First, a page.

LIHU‘E — Two marijuana-decriminalization bills are advancing through the state Legislature that could have economic ramifications for Kaua‘i.
Senate bills 758 and 767 would do two things: legalize the personal use and possession of certain amounts of marijuana, and tax its sale.
SB 758 would increase the amount of marijuana a person can legally have in his or her possession from three grams to one ounce. SB 767 will require licensing to operate establishments, such as dispensaries, and require them to tax and package marijuana.
County Prosecuting Attorney Justin Kollar said he supports the bill.
“The revenue that could be generated by taxing cannabis is substantial,” Kollar said. “Wide bipartisan majorities in states all across the country support measures like these, and have shown they can be accomplished safely.”
Kollar didn’t specifically quantify how much in annual sales he projected the state and counties could generate.
California and Washington generate the most actual revenue before taxes selling legal marijuana. California generates $474 million worth of sales a year, and Washington generates $470 million annually.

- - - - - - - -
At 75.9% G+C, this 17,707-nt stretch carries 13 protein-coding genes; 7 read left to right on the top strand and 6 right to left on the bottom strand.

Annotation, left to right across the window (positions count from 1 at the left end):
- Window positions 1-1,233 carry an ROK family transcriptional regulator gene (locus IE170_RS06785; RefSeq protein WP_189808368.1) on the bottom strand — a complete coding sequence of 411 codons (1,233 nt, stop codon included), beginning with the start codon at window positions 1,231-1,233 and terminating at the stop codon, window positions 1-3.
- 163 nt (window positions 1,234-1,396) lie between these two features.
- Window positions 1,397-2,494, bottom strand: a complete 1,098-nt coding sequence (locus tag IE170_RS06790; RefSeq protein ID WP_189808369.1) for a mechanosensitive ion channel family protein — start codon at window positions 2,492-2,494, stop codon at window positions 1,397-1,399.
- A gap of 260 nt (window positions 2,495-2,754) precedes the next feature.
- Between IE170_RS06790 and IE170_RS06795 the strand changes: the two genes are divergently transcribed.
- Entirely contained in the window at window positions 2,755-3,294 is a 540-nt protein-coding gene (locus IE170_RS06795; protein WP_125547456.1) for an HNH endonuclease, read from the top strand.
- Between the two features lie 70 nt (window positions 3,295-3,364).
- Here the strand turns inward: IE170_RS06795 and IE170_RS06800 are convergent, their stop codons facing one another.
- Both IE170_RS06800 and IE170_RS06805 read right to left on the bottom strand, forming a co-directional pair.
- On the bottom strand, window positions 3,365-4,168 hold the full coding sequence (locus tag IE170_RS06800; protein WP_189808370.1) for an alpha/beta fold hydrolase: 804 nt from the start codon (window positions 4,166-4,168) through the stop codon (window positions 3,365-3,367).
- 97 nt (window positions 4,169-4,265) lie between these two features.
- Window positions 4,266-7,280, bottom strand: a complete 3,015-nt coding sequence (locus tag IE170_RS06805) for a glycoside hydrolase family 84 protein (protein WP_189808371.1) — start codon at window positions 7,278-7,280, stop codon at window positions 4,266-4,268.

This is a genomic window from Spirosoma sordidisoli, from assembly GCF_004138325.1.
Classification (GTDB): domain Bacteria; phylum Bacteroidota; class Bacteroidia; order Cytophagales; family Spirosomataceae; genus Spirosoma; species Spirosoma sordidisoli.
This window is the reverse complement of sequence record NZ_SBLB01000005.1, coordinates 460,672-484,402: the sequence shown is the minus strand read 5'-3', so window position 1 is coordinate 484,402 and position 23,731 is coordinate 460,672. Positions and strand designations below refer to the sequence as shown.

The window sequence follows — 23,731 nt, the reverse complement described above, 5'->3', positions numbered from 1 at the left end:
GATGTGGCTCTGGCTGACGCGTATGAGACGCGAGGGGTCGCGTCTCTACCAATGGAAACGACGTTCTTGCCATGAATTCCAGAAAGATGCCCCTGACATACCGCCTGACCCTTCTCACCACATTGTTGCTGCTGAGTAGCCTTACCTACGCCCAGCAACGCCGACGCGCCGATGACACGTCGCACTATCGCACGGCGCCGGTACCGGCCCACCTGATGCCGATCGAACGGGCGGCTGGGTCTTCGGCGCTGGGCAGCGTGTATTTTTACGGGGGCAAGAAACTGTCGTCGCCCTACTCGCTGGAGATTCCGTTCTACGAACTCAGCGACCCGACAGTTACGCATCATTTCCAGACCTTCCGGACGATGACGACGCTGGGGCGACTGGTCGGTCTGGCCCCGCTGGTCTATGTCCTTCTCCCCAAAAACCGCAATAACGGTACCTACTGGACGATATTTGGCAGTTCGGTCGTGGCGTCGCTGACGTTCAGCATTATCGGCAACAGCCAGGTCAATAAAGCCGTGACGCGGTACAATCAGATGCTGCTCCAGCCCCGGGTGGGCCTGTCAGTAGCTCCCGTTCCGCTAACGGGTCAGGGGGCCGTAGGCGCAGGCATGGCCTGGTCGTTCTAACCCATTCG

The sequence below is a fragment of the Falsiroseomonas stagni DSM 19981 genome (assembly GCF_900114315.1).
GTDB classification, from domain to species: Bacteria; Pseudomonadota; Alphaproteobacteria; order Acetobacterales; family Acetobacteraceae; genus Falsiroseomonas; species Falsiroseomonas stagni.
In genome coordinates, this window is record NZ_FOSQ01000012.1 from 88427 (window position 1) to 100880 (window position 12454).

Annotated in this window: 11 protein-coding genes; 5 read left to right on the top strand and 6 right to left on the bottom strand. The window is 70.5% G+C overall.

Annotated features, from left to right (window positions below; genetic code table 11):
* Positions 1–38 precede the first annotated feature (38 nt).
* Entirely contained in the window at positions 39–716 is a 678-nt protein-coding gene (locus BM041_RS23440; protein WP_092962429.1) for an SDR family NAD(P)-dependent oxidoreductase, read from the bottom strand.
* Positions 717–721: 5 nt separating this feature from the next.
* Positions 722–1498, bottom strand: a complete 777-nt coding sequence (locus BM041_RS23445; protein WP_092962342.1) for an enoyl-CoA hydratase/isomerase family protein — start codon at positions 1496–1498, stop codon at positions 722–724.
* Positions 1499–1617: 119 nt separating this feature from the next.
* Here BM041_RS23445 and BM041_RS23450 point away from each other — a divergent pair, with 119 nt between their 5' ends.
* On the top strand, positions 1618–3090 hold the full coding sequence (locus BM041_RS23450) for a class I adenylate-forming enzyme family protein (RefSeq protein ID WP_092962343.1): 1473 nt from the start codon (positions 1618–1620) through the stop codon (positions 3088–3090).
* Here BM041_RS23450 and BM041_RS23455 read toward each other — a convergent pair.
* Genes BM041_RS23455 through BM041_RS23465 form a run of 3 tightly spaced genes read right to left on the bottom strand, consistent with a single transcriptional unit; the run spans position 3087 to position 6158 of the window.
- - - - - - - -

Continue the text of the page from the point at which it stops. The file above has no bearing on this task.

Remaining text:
Before the bills head to the chamber floor, there is still a process they must go through.
There will include a joint hearing before the Senate Judiciary and Ways and Means committees before if approved the bills would move to Judiciary Committee.
Under the current law in Hawai’i, a person possessing over three grams can be charged with a petty misdemeanor.
This law will also modify the threshold for defendants who had previous marijuana convictions before the change occurred.
Citizens with previous marijuana convictions who were convicted of possessing marijuana that was under the new threshold of the bill would have their records expunged.
Senate President Ronald D. Kouchi, who lives in Lihu‘e and represents Kaua‘i and Ni‘ihau, could not be reached for comment Tuesday.